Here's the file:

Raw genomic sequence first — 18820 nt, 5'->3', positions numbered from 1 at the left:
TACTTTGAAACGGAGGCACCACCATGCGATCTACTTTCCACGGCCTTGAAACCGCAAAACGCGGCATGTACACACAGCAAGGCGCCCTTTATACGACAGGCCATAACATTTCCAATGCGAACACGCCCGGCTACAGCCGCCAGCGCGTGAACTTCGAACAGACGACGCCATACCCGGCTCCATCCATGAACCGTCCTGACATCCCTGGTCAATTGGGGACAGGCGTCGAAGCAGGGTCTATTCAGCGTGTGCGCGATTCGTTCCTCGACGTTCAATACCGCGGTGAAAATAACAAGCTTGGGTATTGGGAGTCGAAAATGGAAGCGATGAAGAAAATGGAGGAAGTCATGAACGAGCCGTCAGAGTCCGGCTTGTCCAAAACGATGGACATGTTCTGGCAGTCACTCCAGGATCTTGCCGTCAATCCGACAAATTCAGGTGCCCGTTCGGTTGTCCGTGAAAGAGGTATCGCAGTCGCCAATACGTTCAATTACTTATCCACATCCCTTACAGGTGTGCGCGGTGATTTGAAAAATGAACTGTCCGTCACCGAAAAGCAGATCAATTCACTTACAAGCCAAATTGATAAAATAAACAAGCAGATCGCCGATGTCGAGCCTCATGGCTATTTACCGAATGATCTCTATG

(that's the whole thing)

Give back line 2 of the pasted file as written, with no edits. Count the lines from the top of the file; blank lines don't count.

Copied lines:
TACTTTGAAACGGAGGCACCACCATGCGATCTACTTTCCACGGCCTTGAAACCGCAAAACGCGGCATGTACACACAGCAAGGCGCCCTTTATACGACAGGCCATAACATTTCCAATGCGAACACGCCCGGCTACAGCCGCCAGCGCGTGAACTTCGAACAGACGACGCCATACCCGGCTCCATCCATGAACCGTCCTGACATCCCTGGTCAATTGGGGACAGGCGTCGAAGCAGGGTCTATTCAGCGTGTGCGCGATTCGTTCCTCGACGTTCAATACCGCGGTGAAAATAACAAGCTTGGGTATTGGGAGTCGAAAATGGAAGCGATGAAGAAAATGGAGGAAGTCATGAACGAGCCGTCAGAGTCCGGCTTGTCCAAAACGATGGACATGTTCTGGCAGTCACTCCAGGATCTTGCCGTCAATCCGACAAATTCAGGTGCCCGTTCGGTTGTCCGTGAAAGAGGTATCGCAGTCGCCAATACGTTCAATTACTTATCCACATCCCTTACAGGTGTGCGCGGTGATTTGAAAAATGAACTGTCCGTCACCGAAAAGCAGATCAATTCACTTACAAGCCAAATTGATAAAATAAACAAGCAGATCGCCGATGTCGAGCCTCATGGCTATTTACCGAATGATCTCTATG